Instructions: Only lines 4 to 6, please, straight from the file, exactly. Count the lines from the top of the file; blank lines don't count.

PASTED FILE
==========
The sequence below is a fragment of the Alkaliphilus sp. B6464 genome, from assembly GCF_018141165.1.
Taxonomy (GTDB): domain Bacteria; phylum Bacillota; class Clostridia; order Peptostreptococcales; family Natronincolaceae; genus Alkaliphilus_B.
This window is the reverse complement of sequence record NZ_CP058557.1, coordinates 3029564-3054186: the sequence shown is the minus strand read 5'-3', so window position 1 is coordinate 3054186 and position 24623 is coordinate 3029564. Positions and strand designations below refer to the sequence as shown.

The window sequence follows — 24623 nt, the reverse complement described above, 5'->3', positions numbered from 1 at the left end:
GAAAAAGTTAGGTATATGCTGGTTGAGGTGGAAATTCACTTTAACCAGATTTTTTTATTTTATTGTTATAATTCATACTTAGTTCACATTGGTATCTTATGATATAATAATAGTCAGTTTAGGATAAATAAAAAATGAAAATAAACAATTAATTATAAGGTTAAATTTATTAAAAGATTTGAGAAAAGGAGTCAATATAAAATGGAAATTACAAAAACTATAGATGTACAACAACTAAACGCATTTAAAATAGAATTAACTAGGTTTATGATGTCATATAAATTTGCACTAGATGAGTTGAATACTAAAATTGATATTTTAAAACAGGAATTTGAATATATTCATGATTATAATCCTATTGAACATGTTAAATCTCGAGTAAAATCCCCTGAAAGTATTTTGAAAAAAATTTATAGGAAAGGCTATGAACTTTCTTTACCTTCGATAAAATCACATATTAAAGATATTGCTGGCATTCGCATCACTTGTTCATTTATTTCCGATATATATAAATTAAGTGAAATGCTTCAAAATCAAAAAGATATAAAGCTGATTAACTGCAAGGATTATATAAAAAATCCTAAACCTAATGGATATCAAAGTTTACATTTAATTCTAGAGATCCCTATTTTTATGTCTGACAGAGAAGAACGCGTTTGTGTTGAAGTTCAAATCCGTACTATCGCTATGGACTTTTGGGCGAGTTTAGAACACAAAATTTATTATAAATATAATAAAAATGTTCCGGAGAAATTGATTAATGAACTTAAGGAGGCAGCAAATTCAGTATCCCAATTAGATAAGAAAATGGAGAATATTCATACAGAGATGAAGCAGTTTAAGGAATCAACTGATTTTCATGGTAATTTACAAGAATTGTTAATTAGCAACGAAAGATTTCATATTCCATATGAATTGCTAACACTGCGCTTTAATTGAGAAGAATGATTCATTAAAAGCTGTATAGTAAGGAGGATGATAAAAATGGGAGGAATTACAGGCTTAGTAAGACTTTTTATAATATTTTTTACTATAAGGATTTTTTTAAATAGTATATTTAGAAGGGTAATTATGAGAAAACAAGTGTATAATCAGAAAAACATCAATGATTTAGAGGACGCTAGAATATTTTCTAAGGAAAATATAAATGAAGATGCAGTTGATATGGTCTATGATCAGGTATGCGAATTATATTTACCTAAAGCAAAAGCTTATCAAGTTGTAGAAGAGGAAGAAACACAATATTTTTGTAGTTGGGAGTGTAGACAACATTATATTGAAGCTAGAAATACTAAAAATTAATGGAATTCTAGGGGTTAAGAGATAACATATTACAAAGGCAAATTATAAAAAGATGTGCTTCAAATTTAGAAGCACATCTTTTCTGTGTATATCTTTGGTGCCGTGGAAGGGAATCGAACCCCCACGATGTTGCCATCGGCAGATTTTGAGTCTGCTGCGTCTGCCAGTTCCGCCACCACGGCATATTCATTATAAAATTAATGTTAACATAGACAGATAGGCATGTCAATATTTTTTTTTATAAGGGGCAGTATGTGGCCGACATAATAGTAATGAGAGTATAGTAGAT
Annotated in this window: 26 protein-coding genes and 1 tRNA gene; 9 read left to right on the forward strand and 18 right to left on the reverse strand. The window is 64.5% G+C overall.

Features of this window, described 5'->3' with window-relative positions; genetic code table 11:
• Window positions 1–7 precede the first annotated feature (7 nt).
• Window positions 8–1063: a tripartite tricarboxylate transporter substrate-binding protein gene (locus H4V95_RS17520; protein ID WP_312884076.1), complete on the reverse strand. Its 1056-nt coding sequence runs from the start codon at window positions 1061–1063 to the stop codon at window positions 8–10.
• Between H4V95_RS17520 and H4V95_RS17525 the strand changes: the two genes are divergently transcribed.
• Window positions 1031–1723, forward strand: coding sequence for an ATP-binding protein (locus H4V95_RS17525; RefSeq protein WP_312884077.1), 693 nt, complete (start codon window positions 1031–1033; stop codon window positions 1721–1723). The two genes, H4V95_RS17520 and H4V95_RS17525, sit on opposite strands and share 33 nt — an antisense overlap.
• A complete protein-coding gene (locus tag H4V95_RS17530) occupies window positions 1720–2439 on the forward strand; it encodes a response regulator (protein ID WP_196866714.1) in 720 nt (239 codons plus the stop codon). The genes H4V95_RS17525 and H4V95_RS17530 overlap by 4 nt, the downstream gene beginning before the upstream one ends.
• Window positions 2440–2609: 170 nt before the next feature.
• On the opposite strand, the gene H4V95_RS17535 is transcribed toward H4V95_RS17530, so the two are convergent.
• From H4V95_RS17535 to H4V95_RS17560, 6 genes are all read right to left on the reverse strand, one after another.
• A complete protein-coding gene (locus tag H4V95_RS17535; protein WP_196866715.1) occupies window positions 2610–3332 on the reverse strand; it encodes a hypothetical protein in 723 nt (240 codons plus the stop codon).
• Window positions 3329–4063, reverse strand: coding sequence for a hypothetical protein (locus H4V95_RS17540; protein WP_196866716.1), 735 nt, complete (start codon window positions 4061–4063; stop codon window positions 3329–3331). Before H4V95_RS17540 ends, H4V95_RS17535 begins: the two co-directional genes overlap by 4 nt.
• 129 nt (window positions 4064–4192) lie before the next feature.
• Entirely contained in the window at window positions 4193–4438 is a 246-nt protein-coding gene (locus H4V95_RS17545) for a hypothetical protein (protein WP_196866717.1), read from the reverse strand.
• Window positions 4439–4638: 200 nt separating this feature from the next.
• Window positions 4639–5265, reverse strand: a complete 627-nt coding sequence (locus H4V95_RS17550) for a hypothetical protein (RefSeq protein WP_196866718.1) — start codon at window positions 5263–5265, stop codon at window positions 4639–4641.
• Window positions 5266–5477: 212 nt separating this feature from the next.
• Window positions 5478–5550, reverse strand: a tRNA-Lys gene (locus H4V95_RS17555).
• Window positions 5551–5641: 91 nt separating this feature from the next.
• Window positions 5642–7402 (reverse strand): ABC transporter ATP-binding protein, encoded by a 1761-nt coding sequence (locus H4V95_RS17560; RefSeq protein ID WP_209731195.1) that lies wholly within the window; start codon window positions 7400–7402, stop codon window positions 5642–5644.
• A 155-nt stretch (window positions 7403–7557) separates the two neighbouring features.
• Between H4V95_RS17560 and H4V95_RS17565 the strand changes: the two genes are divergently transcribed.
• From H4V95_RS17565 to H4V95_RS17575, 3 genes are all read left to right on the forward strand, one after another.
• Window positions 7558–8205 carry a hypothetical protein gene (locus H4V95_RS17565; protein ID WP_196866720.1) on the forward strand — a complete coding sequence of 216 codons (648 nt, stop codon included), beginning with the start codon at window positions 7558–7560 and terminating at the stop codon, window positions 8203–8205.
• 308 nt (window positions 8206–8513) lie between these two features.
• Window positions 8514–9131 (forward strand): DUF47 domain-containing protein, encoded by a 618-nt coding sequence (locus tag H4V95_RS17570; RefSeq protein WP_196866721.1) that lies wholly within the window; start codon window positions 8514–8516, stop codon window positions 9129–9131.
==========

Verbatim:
The window sequence follows — 24623 nt, the reverse complement described above, 5'->3', positions numbered from 1 at the left end:
GAAAAAGTTAGGTATATGCTGGTTGAGGTGGAAATTCACTTTAACCAGATTTTTTTATTTTATTGTTATAATTCATACTTAGTTCACATTGGTATCTTATGATATAATAATAGTCAGTTTAGGATAAATAAAAAATGAAAATAAACAATTAATTATAAGGTTAAATTTATTAAAAGATTTGAGAAAAGGAGTCAATATAAAATGGAAATTACAAAAACTATAGATGTACAACAACTAAACGCATTTAAAATAGAATTAACTAGGTTTATGATGTCATATAAATTTGCACTAGATGAGTTGAATACTAAAATTGATATTTTAAAACAGGAATTTGAATATATTCATGATTATAATCCTATTGAACATGTTAAATCTCGAGTAAAATCCCCTGAAAGTATTTTGAAAAAAATTTATAGGAAAGGCTATGAACTTTCTTTACCTTCGATAAAATCACATATTAAAGATATTGCTGGCATTCGCATCACTTGTTCATTTATTTCCGATATATATAAATTAAGTGAAATGCTTCAAAATCAAAAAGATATAAAGCTGATTAACTGCAAGGATTATATAAAAAATCCTAAACCTAATGGATATCAAAGTTTACATTTAATTCTAGAGATCCCTATTTTTATGTCTGACAGAGAAGAACGCGTTTGTGTTGAAGTTCAAATCCGTACTATCGCTATGGACTTTTGGGCGAGTTTAGAACACAAAATTTATTATAAATATAATAAAAATGTTCCGGAGAAATTGATTAATGAACTTAAGGAGGCAGCAAATTCAGTATCCCAATTAGATAAGAAAATGGAGAATATTCATACAGAGATGAAGCAGTTTAAGGAATCAACTGATTTTCATGGTAATTTACAAGAATTGTTAATTAGCAACGAAAGATTTCATATTCCATATGAATTGCTAACACTGCGCTTTAATTGAGAAGAATGATTCATTAAAAGCTGTATAGTAAGGAGGATGATAAAAATGGGAGGAATTACAGGCTTAGTAAGACTTTTTATAATATTTTTTACTATAAGGATTTTTTTAAATAGTATATTTAGAAGGGTAATTATGAGAAAACAAGTGTATAATCAGAAAAACATCAATGATTTAGAGGACGCTAGAATATTTTCTAAGGAAAATATAAATGAAGATGCAGTTGATATGGTCTATGATCAGGTATGCGAATTATATTTACCTAAAGCAAAAGCTTATCAAGTTGTAGAAGAGGAAGAAACACAATATTTTTGTAGTTGGGAGTGTAGACAACATTATATTGAAGCTAGAAATACTAAAAATTAATGGAATTCTAGGGGTTAAGAGATAACATATTACAAAGGCAAATTATAAAAAGATGTGCTTCAAATTTAGAAGCACATCTTTTCTGTGTATATCTTTGGTGCCGTGGAAGGGAATCGAACCCCCACGATGTTGCCATCGGCAGATTTTGAGTCTGCTGCGTCTGCCAGTTCCGCCACCACGGCATATTCATTATAAAATTAATGTTAACATAGACAGATAGGCATGTCAATATTTTTTTTTATAAGGGGCAGTATGTGGCCGACATAATAGTAATGAGAGTATAGTAGAT
Annotated in this window: 26 protein-coding genes and 1 tRNA gene; 9 read left to right on the forward strand and 18 right to left on the reverse strand. The window is 64.5% G+C overall.